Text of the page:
When CPS comes knocking on your door it can be a frightening and difficult circumstance. Imagine that someone you have never met has determined that you as a parent have neglected or abused your child? In many cases, regardless of whether facts have been proven in a court of law, a parent must be prepared to argue for their Constitutional right to keep custody of their children. Procedurally, it’s important to understand the rights you have at each stage of the court proceedings. In this article we review the Preliminary Protective Order.
Preliminary Protective Order (“PPO”). Initially the County/City or Other Government Agency may move for a PPO. A PPO will change the status a parent has with their children on a temporary and immediate basis. The decisions at a PPO hearing maybe temporary, however, a failure to object to a PPO can result in the inability to have a factual hearing on the basis of the underlying claim by the County/City. What results if there is no objection is an Adjudication with a minimal showing that any form of any abuse or neglect has occurred.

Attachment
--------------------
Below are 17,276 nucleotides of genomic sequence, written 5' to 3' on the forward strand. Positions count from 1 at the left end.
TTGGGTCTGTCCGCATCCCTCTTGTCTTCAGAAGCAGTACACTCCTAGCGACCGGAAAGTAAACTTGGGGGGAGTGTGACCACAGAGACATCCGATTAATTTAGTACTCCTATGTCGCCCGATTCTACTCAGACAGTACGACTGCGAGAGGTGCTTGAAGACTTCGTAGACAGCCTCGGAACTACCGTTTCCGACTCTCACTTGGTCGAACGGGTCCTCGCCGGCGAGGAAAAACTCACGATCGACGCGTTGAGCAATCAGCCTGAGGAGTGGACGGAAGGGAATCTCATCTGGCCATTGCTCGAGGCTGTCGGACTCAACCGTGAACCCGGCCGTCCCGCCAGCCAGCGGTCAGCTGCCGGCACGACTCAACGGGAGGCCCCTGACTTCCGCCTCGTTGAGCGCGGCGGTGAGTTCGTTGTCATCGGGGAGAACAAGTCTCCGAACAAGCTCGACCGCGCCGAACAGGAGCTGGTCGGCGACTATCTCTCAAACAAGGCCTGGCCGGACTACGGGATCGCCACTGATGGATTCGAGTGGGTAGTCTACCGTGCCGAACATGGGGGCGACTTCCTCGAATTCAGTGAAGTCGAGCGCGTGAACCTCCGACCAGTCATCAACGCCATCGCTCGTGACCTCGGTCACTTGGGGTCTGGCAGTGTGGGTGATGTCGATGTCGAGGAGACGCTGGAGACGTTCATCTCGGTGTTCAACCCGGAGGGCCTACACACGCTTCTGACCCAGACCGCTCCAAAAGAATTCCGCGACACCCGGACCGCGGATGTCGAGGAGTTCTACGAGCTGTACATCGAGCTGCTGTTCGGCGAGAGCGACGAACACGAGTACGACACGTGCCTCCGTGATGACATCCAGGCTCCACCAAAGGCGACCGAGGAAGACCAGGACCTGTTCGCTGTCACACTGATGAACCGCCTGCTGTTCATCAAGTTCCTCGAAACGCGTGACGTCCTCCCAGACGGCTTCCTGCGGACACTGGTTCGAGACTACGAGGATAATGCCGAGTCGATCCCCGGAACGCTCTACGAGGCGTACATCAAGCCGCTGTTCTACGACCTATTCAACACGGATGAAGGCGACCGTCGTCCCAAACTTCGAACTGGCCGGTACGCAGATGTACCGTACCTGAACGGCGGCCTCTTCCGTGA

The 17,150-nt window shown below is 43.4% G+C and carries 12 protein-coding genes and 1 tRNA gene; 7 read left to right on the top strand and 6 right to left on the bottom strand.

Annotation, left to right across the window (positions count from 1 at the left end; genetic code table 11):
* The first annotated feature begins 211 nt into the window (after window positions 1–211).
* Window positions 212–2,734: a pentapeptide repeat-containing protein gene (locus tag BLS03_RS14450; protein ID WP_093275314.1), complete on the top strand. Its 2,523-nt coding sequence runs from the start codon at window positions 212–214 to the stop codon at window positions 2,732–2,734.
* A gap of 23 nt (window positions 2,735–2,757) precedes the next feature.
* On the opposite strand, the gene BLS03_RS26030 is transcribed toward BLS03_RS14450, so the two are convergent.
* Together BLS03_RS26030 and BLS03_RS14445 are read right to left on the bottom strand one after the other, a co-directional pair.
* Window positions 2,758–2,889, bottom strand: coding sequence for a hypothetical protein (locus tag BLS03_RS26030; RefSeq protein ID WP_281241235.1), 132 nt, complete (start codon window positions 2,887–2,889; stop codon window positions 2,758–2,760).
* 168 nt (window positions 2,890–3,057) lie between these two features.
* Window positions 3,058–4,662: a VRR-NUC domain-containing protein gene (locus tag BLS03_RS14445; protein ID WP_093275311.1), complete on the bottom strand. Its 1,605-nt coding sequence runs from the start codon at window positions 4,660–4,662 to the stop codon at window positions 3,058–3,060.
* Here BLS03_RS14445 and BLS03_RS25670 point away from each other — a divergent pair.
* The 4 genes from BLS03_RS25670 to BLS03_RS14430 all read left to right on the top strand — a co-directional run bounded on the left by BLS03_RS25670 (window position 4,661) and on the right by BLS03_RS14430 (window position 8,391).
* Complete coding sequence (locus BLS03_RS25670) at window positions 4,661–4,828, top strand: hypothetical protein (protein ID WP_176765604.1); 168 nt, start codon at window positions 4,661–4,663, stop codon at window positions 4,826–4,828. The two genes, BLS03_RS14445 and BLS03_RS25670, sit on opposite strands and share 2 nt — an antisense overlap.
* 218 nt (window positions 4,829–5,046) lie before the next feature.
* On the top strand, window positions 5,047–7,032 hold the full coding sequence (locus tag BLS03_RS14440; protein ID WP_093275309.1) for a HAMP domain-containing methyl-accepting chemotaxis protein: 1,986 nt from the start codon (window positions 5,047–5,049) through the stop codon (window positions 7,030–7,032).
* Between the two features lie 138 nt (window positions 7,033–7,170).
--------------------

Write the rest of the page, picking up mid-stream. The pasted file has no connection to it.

Many times the County/City will proceed at a PPO with only an affidavit signed by an investigator. This should be objected to, unless a parent wishes to turn the custody of their children over to CPS.
Importantly, not every PPO requests custody be taken from parents, however, in cases where the PPO does it is important to have an Adjudicated hearing on the facts. If the child is taken into custody of CPS this can result in the actual parents of the child being required to pay support, TANF, or other social services for a child they regularly support without soils services.
If you have been contacted by CPS on charges of Neglect or Abuse, hire an attorney who can defend your right by objecting to PPO hearings when appropriate.